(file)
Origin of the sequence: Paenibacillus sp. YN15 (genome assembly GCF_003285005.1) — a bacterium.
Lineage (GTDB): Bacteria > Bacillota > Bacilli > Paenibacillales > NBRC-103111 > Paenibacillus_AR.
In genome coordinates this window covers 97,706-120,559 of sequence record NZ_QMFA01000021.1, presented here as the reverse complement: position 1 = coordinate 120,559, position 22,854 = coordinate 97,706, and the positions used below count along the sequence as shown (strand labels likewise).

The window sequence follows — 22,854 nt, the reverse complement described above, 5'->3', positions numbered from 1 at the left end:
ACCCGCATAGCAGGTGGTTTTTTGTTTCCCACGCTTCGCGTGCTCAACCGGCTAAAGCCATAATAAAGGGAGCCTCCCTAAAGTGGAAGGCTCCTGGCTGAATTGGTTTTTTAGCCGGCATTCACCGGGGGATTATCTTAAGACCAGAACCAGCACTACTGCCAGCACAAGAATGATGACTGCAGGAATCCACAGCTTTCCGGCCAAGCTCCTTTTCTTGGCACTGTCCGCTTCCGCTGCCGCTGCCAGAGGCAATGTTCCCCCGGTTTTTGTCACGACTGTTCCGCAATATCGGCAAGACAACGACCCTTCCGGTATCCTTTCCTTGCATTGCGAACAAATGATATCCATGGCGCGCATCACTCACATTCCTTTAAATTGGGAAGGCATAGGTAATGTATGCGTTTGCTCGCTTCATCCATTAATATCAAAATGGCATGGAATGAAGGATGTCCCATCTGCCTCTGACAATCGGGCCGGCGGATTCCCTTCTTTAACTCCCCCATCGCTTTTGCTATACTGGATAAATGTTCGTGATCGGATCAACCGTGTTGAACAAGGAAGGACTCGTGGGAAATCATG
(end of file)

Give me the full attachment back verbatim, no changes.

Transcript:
Origin of the sequence: Paenibacillus sp. YN15 (genome assembly GCF_003285005.1) — a bacterium.
Lineage (GTDB): Bacteria > Bacillota > Bacilli > Paenibacillales > NBRC-103111 > Paenibacillus_AR.
In genome coordinates this window covers 97,706-120,559 of sequence record NZ_QMFA01000021.1, presented here as the reverse complement: position 1 = coordinate 120,559, position 22,854 = coordinate 97,706, and the positions used below count along the sequence as shown (strand labels likewise).

The window sequence follows — 22,854 nt, the reverse complement described above, 5'->3', positions numbered from 1 at the left end:
ACCCGCATAGCAGGTGGTTTTTTGTTTCCCACGCTTCGCGTGCTCAACCGGCTAAAGCCATAATAAAGGGAGCCTCCCTAAAGTGGAAGGCTCCTGGCTGAATTGGTTTTTTAGCCGGCATTCACCGGGGGATTATCTTAAGACCAGAACCAGCACTACTGCCAGCACAAGAATGATGACTGCAGGAATCCACAGCTTTCCGGCCAAGCTCCTTTTCTTGGCACTGTCCGCTTCCGCTGCCGCTGCCAGAGGCAATGTTCCCCCGGTTTTTGTCACGACTGTTCCGCAATATCGGCAAGACAACGACCCTTCCGGTATCCTTTCCTTGCATTGCGAACAAATGATATCCATGGCGCGCATCACTCACATTCCTTTAAATTGGGAAGGCATAGGTAATGTATGCGTTTGCTCGCTTCATCCATTAATATCAAAATGGCATGGAATGAAGGATGTCCCATCTGCCTCTGACAATCGGGCCGGCGGATTCCCTTCTTTAACTCCCCCATCGCTTTTGCTATACTGGATAAATGTTCGTGATCGGATCAACCGTGTTGAACAAGGAAGGACTCGTGGGAAATCATG